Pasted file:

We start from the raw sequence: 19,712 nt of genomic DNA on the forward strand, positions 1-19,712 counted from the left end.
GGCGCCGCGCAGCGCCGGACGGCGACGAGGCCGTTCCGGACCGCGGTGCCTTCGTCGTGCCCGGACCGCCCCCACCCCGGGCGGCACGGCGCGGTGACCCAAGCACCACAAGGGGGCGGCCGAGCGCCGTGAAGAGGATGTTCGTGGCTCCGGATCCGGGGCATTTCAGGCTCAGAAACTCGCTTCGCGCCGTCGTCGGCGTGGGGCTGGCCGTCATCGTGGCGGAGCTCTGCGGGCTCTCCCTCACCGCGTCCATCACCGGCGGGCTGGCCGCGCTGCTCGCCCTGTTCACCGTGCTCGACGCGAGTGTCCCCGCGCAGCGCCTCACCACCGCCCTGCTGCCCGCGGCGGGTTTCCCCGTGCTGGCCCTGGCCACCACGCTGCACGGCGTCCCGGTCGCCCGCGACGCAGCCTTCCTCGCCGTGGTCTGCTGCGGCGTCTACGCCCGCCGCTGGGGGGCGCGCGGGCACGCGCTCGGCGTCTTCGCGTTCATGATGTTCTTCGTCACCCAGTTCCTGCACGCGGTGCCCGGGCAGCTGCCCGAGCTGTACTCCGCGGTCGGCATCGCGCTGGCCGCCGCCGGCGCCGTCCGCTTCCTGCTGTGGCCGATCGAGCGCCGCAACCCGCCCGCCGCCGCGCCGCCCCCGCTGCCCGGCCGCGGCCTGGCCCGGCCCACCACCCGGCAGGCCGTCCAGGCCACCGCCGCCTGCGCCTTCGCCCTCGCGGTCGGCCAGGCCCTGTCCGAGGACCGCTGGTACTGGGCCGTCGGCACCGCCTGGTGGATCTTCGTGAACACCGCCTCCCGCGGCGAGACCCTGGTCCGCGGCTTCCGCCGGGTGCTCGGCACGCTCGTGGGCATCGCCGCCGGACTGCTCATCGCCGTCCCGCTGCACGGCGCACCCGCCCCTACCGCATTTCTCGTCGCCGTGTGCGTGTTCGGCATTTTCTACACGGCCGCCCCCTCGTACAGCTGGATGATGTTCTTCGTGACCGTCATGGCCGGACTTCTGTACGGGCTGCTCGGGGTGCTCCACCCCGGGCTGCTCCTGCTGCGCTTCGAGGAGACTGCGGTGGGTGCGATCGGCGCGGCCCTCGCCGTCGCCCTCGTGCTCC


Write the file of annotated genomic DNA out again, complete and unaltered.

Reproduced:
We start from the raw sequence: 19,712 nt of genomic DNA on the forward strand, positions 1-19,712 counted from the left end.
GGCGCCGCGCAGCGCCGGACGGCGACGAGGCCGTTCCGGACCGCGGTGCCTTCGTCGTGCCCGGACCGCCCCCACCCCGGGCGGCACGGCGCGGTGACCCAAGCACCACAAGGGGGCGGCCGAGCGCCGTGAAGAGGATGTTCGTGGCTCCGGATCCGGGGCATTTCAGGCTCAGAAACTCGCTTCGCGCCGTCGTCGGCGTGGGGCTGGCCGTCATCGTGGCGGAGCTCTGCGGGCTCTCCCTCACCGCGTCCATCACCGGCGGGCTGGCCGCGCTGCTCGCCCTGTTCACCGTGCTCGACGCGAGTGTCCCCGCGCAGCGCCTCACCACCGCCCTGCTGCCCGCGGCGGGTTTCCCCGTGCTGGCCCTGGCCACCACGCTGCACGGCGTCCCGGTCGCCCGCGACGCAGCCTTCCTCGCCGTGGTCTGCTGCGGCGTCTACGCCCGCCGCTGGGGGGCGCGCGGGCACGCGCTCGGCGTCTTCGCGTTCATGATGTTCTTCGTCACCCAGTTCCTGCACGCGGTGCCCGGGCAGCTGCCCGAGCTGTACTCCGCGGTCGGCATCGCGCTGGCCGCCGCCGGCGCCGTCCGCTTCCTGCTGTGGCCGATCGAGCGCCGCAACCCGCCCGCCGCCGCGCCGCCCCCGCTGCCCGGCCGCGGCCTGGCCCGGCCCACCACCCGGCAGGCCGTCCAGGCCACCGCCGCCTGCGCCTTCGCCCTCGCGGTCGGCCAGGCCCTGTCCGAGGACCGCTGGTACTGGGCCGTCGGCACCGCCTGGTGGATCTTCGTGAACACCGCCTCCCGCGGCGAGACCCTGGTCCGCGGCTTCCGCCGGGTGCTCGGCACGCTCGTGGGCATCGCCGCCGGACTGCTCATCGCCGTCCCGCTGCACGGCGCACCCGCCCCTACCGCATTTCTCGTCGCCGTGTGCGTGTTCGGCATTTTCTACACGGCCGCCCCCTCGTACAGCTGGATGATGTTCTTCGTGACCGTCATGGCCGGACTTCTGTACGGGCTGCTCGGGGTGCTCCACCCCGGGCTGCTCCTGCTGCGCTTCGAGGAGACTGCGGTGGGTGCGATCGGCGCGGCCCTCGCCGTCGCCCTCGTGCTCC